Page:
TIP: The Modwheel will transmit to all synths connected to the Chord Memorizer track. That should get your creative juices flowing!!!
Step 14: Recording the Chord Memorizers output
After some experimenting with the Chord Memorizer you probably come up with some cool new progressions and ideas. But what if you want to tweak the chords by adding some passing notes or suspending one chord, or just want the chords as a MIDI part? You can record the chords back onto another track if you like. Simply create a new ‘Sequencer Input’ object in the Environment and plug a cable from the Chord Memorizer into it.
Go to the Arrange page and create a new track. Set it to ‘No output’ using ‘Reassign Track Header’. With the track selected, line up the start of your sequence and hit ‘Record’. When your done you should have a MIDI part with all the chords ready for some tweaking. Now delete the cable between Sequencer Input object and ‘Pad Chords’ by selecting the cable and pressing ‘delete’.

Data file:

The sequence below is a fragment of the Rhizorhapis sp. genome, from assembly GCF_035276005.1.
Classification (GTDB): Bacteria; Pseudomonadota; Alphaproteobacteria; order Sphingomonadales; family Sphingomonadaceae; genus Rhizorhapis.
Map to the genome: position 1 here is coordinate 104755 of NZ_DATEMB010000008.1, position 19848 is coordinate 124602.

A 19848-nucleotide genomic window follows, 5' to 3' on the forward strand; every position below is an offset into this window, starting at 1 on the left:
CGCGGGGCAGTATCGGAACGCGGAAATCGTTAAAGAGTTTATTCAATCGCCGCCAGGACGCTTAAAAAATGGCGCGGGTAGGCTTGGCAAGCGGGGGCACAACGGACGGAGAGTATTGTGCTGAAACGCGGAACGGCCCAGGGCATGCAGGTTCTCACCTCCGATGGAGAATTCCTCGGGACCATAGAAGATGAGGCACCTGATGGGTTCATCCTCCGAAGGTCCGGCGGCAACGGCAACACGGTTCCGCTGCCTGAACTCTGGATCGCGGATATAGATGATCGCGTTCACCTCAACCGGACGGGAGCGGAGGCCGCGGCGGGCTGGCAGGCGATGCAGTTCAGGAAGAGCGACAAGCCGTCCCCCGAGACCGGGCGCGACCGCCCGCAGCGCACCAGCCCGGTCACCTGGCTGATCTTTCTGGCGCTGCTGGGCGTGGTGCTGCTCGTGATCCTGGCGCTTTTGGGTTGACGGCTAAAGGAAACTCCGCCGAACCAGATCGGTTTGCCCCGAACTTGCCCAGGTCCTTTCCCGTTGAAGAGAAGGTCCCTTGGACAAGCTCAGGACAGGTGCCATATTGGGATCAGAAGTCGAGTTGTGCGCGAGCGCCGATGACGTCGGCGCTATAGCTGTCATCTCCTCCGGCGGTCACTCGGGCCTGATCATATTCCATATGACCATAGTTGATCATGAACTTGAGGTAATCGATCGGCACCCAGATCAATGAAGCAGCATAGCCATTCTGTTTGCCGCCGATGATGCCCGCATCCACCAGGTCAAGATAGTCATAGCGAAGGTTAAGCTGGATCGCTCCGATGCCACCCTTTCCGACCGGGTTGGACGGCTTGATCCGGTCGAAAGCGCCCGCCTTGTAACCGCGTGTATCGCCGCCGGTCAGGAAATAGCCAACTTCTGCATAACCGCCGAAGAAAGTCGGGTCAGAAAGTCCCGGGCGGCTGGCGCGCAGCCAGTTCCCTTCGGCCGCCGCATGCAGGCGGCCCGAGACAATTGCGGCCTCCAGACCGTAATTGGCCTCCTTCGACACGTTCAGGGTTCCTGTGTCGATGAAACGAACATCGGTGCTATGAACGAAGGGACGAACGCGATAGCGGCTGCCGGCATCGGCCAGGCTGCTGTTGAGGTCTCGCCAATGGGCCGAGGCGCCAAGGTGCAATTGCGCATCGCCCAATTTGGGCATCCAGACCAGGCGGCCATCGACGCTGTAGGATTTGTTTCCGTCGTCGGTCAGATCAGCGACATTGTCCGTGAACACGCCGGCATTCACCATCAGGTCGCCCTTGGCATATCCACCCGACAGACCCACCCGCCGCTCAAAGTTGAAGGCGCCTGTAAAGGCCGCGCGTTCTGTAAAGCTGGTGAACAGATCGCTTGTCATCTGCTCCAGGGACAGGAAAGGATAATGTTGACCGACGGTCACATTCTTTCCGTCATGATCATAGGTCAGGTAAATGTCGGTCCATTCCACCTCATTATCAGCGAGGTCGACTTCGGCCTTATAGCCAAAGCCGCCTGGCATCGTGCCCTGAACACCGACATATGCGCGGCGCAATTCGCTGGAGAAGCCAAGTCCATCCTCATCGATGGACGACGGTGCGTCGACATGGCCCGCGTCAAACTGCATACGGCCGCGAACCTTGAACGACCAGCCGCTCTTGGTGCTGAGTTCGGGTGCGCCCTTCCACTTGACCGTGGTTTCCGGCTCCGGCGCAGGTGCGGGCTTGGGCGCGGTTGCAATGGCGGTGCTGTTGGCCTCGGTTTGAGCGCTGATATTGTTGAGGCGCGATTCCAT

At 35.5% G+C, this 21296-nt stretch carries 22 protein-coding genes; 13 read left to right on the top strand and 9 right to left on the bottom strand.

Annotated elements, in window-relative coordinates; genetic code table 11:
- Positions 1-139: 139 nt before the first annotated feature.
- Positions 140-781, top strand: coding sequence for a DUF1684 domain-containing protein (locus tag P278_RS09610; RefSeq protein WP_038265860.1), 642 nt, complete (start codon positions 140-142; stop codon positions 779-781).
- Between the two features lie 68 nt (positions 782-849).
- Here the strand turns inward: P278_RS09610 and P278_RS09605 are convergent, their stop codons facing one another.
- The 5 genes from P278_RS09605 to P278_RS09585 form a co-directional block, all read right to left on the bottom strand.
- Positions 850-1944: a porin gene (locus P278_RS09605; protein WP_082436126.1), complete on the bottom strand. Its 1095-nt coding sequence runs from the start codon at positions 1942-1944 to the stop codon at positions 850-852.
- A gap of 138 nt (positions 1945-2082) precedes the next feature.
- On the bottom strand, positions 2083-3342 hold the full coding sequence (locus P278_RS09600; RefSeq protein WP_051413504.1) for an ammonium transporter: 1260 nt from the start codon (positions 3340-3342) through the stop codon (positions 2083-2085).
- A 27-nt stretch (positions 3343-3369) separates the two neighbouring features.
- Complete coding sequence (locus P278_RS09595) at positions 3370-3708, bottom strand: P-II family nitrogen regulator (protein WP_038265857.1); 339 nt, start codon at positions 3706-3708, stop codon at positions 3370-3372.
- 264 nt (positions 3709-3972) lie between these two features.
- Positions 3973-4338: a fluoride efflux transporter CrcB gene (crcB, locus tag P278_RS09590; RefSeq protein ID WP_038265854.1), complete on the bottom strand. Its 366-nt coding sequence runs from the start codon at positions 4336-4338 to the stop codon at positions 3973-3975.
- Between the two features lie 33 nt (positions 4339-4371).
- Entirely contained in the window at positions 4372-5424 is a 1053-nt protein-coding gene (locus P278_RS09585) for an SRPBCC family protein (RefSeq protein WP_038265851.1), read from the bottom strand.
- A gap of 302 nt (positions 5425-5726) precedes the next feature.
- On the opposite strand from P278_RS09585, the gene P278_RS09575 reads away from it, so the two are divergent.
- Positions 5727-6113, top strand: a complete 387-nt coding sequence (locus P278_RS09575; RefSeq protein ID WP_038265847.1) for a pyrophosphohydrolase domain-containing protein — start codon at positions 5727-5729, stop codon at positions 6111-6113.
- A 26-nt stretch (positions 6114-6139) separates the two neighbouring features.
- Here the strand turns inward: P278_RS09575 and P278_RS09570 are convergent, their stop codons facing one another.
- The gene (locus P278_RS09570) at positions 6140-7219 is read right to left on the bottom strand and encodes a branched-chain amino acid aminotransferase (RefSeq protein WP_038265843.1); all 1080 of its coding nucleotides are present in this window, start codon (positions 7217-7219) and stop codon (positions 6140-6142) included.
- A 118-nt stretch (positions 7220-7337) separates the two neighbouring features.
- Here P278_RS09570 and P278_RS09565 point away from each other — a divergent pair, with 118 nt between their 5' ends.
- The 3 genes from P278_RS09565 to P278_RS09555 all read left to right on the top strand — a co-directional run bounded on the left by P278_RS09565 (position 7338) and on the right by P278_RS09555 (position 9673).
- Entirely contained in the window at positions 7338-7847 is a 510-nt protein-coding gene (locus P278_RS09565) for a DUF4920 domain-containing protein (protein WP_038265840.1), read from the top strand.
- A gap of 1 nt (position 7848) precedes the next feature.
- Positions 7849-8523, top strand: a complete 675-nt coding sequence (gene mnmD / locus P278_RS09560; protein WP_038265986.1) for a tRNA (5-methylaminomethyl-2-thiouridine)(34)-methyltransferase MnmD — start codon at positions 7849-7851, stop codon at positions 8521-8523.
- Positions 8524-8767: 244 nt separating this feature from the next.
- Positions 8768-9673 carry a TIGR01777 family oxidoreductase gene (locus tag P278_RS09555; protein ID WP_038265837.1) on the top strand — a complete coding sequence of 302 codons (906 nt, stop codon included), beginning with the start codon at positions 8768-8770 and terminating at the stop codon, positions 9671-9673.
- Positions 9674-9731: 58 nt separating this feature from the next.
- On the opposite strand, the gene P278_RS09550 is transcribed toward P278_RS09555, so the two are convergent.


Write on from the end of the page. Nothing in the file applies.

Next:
You can also use the exact same technique to record the Arpeggiator’s output as well.
I hope you’ve enjoyed this tutorial. As you can imagine, the creative possibilities of this Environment object are massive. And it’s not just chords. You can do some pretty interesting stuff with scales too, but that’s a whole new tutorial by itself. I hope you experiment with it and come up with some cool ideas of your own.